How To Make Fresh Coffee At Home

Roasting Guide

Roasting coffee beans can be done in multiple ways, from electric stove top, to gas or wood fired braai, in the oven or even in a popcorn machine. The ideal hardware is a rough finish flat based cast iron pot, as they retain their heat well and aid in shedding the skins from the beans, however any pot, pan or wok will do.

Hardware for oven roasting varies slightly as you would need something that is perforated, like a vegetable steamer (the one with the 'leaves' that fold down).

  • Whatever you do, DO NOT add any oils or spray and cook etc. to your pan. This is a dry roast.
  • Whether you are roasting in the oven, on the stove or the braai, you will need to stay close to your beans.

Stovetop or Braai roasting

The more you roast, the more queues you'll pick up. Visual queue - colour brown, audio queue - first and second crack, smell - nothing, then popcorn, then sweet caramel, then burning (even though your beans may not be at the over burnt phase.)

The simple version: Pour raw beans in pot, stir till brown.

 Ok, so the detailed roast method:

  • Turn on your stove to fairly hot / use hot coals from the braai
  • Pour beans into pot or pan of choice, and allow to heat up. Once you smell popcorn, start stirring occasionally. This could up to 3-5 minutes
  • Once you hear the first few beans reach first crack, we suggest stirring more often, however there is nothing wrong with an inconsistent roast. It actually provides a very flavoursome coffee, with the blend of dark and medium roasts in one cup.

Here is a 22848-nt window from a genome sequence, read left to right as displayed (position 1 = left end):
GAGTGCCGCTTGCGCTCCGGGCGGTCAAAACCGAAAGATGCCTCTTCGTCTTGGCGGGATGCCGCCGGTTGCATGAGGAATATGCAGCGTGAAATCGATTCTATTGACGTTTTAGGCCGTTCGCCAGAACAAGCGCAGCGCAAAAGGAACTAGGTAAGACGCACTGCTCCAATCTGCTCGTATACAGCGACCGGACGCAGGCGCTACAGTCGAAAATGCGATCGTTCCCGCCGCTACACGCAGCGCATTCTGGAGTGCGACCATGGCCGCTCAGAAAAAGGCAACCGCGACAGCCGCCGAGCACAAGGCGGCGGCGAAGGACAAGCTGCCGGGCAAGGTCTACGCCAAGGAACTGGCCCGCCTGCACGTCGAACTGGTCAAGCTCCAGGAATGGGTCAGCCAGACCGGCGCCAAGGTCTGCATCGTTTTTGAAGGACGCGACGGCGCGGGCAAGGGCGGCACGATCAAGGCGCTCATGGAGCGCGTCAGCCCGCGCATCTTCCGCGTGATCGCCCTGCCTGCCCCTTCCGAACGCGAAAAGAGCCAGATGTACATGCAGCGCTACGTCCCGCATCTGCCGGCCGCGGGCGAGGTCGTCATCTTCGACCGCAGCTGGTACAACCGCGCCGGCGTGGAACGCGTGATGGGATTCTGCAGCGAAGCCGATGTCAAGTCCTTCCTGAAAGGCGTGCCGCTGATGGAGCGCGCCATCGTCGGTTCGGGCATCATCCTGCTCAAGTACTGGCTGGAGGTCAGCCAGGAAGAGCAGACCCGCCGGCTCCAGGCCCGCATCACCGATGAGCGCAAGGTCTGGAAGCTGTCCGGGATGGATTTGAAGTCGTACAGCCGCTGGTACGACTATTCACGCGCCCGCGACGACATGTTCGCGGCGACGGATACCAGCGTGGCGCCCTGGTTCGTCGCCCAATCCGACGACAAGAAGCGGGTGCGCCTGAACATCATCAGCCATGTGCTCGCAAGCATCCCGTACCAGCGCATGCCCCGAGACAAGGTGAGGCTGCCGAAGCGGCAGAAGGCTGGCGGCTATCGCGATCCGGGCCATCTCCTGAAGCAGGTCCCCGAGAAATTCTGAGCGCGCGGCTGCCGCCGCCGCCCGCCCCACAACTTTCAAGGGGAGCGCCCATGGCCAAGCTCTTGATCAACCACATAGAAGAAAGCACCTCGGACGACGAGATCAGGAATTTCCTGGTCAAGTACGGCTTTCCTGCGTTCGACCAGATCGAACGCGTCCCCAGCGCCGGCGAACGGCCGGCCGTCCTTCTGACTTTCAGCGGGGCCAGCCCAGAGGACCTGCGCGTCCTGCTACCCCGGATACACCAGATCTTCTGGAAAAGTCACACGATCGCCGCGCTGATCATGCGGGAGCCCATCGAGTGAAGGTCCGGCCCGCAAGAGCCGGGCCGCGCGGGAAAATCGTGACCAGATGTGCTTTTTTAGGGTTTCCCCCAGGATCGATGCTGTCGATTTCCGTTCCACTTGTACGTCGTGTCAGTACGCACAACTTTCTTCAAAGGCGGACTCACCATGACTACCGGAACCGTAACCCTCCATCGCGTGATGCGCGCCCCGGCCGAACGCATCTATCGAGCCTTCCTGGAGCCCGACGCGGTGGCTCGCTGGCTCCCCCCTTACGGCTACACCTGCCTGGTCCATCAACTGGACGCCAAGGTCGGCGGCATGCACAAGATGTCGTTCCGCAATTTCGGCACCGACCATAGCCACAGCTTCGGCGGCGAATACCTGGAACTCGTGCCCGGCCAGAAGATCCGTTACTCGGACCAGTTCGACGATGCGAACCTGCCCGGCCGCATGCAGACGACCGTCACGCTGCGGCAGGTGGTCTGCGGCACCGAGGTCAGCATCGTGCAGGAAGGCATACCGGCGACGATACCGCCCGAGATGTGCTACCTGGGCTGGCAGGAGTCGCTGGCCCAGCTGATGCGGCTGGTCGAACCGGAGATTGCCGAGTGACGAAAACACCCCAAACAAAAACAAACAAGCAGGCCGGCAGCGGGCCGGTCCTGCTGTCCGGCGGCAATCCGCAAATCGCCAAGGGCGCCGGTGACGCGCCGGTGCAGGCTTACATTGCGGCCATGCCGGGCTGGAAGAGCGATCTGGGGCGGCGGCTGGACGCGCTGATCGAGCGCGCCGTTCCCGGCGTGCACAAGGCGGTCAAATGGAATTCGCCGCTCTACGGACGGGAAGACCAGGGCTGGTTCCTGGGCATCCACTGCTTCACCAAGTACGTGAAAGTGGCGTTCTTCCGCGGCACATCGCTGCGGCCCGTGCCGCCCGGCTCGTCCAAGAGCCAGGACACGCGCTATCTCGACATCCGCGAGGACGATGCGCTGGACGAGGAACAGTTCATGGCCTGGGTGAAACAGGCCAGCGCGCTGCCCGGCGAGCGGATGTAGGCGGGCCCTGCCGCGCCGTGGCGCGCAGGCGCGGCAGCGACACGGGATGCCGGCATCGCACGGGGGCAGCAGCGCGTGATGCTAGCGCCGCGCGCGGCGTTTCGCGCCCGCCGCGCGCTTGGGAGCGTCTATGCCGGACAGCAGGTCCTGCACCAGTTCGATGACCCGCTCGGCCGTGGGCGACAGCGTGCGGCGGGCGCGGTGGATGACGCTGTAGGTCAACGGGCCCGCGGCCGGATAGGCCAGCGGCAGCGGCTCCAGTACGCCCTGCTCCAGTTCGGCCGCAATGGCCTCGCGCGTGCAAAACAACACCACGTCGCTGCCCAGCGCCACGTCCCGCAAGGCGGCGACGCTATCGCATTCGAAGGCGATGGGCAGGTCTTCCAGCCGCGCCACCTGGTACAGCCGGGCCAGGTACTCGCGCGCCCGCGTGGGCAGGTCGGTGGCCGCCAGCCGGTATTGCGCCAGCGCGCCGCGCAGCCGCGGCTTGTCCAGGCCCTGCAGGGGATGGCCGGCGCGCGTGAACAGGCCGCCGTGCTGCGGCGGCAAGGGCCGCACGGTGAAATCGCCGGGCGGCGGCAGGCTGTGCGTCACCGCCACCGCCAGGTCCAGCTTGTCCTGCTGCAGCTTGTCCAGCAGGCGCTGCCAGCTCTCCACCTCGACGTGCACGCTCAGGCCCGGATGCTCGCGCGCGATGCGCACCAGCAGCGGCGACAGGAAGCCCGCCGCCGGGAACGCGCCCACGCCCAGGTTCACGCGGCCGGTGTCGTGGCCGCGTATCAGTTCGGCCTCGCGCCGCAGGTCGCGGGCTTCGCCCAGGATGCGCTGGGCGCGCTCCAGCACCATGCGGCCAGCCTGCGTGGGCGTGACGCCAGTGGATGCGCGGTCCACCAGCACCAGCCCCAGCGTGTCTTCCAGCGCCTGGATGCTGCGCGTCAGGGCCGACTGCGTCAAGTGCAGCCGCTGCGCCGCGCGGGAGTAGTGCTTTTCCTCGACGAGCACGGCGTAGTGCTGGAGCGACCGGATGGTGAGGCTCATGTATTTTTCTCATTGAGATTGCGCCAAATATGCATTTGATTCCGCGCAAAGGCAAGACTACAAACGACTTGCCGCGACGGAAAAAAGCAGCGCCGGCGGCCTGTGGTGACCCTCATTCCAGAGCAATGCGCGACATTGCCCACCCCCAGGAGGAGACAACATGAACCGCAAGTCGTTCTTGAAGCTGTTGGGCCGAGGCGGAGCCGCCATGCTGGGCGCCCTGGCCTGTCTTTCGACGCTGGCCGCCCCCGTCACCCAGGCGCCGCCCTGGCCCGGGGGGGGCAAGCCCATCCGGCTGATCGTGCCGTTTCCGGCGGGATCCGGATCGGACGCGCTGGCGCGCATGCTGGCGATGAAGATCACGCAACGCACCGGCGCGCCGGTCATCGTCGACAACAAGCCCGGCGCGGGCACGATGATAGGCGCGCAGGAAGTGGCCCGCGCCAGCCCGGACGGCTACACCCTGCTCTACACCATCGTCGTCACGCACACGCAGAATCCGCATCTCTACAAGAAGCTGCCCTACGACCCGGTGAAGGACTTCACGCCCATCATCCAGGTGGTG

• Turn the heat down to medium in order to retain control, and reduce the smoke levels. (You can of course keep the heat on high as you will get a faster roast, but then stir constantly so that your beans don't burn)
  • Once you reach your colour of choice, pour your beans onto a plate, or cooling object, and allow to cool
  • Once cooled, either sift the beans to remove the husk, or take them outside and blow the husk off into the garden.
    • Now you can grind as much as you like, but keep in mind that coffee satrts to loose flavour quicker in its ground format than in beans, and, coffee is kind of like a good curry. It always tastes better the next day, so leave a little bit for another day.

To choose the colour that you want, we recommend you take some beans from your favourite brand that you traditionally use, then work toward matching that colour. After you've made your first cup of coffee that you're happy with, try roasting for a shorter or longer time and taste the difference.

First and second crack: Your beans will all crack at different times, so while it's an audio queue to listen out for, bear in mind that the fist beans 1st crack could be a minute or 2 until the last beans 1st crack.